Jewish holidays are joyous occasions — food abounds, the family gathers together and there’s laughing, singing and (sometimes) dancing. But nothing stresses out the modern Jewish woman quite like finding the perfect outfit to wear for the holiday.
You see, besides for being edifices of holiness and prayer, synagogues are also the Jewish version of a fashion runway, especially for women. The very pious among us are most likely to be immune to this phenomenon. They will have arrived on time, walking to their seat with their head bowed, ready for prayer. Their clothes will most likely be simple: the color neutral, the length modest, the jewelry kept to a minimum — a single strand pearl necklace will encase their necks.
As the chazzan (cantor) trills the liturgical prayers, the synagogue will start filling up and the fashion will get more daring. Skirts will get increasingly colorful and vibrant; ruffles and asymmetry will begin popping up incessantly; prints will get more crowded and chaotic. And, without fail, as each person walks in, the heads will turn to look at the person of interest. She will then undergo the runway walk down the pews, looking for her designated seat (which always ends up being in the front of the room) as the other congregants look her up and down, taking in every detail as they calculate in their heads whether the outfit passes muster.
Of course, some people try to avoid the stares by slipping in like a stealth spy following their target. But no matter how hard they try to close the door silently behind them, the door will squeak in protest because hinge hasn’t been oiled in years. And unless they are lucky enough to be praying in a carpeted synagogue, their heels will click and clack as they stride down the rows to their seats.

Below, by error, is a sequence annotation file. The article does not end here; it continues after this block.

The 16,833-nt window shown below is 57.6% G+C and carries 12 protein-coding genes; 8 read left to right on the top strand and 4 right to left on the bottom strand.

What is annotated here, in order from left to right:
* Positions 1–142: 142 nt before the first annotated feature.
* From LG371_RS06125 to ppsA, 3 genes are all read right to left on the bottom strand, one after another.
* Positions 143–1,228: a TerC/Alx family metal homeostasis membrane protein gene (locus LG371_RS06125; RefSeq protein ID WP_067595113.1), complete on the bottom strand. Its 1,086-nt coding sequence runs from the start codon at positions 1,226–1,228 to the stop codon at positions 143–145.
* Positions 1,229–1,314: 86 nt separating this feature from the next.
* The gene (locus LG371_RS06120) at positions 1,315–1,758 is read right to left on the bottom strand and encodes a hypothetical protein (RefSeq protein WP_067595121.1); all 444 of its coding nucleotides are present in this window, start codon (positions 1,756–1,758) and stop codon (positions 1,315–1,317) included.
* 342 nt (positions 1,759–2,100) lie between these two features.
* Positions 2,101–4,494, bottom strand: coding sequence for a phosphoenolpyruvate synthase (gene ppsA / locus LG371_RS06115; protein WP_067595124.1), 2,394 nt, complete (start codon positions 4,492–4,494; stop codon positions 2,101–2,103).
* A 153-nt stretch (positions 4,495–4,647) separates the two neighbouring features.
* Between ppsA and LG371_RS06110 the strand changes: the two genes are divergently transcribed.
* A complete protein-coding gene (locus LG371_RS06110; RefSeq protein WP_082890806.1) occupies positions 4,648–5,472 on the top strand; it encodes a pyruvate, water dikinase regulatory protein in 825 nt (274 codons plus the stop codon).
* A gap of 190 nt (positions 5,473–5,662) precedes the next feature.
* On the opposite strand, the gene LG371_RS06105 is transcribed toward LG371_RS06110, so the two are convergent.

So the heads will continue to turn and look at you and your outfit. The people will continue to judge your sartorial choices just like God is judging your misdeeds. And the chances of avoiding this judgement is slim (unless, of course, you’re super pious). But fashionable clothing is often prohibitively expensive, not to mention often immodest. So what’s a Jewish girl on a budget to do?
Don’t worry, I’ve got you covered. Here’s 8 dresses to wear to synagogue on Rosh Hashanah:
This Adrianna Papell dress is fun, flirty and flippy — perfect for sauntering across the room as the skirt swishes against your legs.
This corded lace dress is very reminiscent of the (more expensive) Self Portrait, which is one of the It-designer brands of the moment. For more coverage, wear it with a skirt slip and a coordinating silk top.
Tall women often have trouble finding a dress that is appropriate for synagogue, i.e. a dress that covers the knees. This dress does the trick, and it’s on-trend to boot.
You don’t have to be a size-2 clothes hanger to look good for the holidays. And this plus-size dress is so flattering and pretty, everyone at shul will be jealous.
Shine bright like a diamond in this Balmain-esque dress(for a fraction of the inordinate retail price).
Plaid is a major fall trend. If you want to commit to this trend fully, this plaid dress makes a a very loud yet stylish statement.
Mixing prints will always guarantee showstopper-status, but it can often be daunting to mix prints solo. This dress features two different prints that are mixed together like a patchwork quilt (which, incidentally, is a huge trend this fall).
Ruffles and micro floral prints are a match made in heaven. And the dark tone of this dress makes it perfect for the autumn season.